Guide for Business Faculty: Cases/HBR

HBS Content Copyright Policy

Policy Here, and regarding class use of cases and HBR articles:

... we prohibit the posting of cases, articles, or chapters on “e-reserve” course pages for student access, as well as in “electronic coursepacks” that link to our digitized content and content postings on course management systems such as WebCT or Blackboard. Such unauthorized postings are equivalent to distributing our copyrighted content to students without permission, which infringes that copyright. This is so even if the content is being used for the first time and is password-protected, accessible only to students in the course, and taken down at the end of the course.

Cases & Case Studies

The definition of "Case Study" varies from publication to publication. The "case studies" in traditional journals and books are not necessarily the same as commercial "cases" from publishers like Harvard Business School Publishing.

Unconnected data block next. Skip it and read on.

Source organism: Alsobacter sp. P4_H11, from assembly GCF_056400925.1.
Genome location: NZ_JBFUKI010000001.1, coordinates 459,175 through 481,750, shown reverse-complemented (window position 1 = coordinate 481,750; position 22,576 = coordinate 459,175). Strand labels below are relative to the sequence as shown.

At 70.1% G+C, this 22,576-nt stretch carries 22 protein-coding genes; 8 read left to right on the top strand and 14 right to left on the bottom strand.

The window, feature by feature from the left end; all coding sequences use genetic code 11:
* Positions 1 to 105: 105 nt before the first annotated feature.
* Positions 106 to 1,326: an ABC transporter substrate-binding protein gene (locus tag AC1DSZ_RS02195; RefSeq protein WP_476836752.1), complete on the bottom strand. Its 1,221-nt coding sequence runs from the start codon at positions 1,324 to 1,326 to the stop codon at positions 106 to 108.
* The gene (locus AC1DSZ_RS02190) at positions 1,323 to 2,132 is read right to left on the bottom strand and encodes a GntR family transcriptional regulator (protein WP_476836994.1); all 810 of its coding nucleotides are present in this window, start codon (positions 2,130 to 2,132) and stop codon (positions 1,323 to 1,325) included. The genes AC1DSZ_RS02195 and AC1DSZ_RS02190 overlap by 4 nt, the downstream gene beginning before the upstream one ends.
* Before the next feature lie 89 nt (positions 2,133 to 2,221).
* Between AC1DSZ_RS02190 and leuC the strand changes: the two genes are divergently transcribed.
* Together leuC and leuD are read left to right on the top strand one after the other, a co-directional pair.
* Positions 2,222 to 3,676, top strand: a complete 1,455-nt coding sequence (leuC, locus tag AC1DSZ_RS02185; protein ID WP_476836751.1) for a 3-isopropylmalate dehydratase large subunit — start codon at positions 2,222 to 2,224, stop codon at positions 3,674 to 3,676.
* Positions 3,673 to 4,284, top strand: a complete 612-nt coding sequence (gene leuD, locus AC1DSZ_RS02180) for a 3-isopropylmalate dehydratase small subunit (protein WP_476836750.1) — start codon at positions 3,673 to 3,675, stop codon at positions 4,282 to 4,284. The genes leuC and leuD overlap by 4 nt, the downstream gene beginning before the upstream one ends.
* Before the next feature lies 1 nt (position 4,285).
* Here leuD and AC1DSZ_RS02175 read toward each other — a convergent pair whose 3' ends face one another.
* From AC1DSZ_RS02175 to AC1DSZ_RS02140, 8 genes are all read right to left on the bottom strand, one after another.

The Library does NOT collect commercial cases due to licensing restrictions imposed by the publishers. Each student must pay for their own copies. To find and use these commercial cases, go to Harvard Business Publishing. By registering for a free educator account, you can create an online coursepack to provide online access to specific cases (with "up to 60% off" for students). 

You can also search for freely available case studies in the resources mentioned below. 

Free Case Studies

There isn't one single clearinghouse similar to Harvard Business School Publishing or Case Centre to search for free cases. Below is a list of sources that provide free cases on various topics. 

Cases addressing "the dark side of contemporary capitalism." From the Academy of Management Dark Side Case Competition

Harvard Business Review

HBR articles in Business Source Premier (BSP, an EBSCOhost database) cannot be used for teaching purposes.

Harvard Business Review Notice of Use Restrictions, May 2009: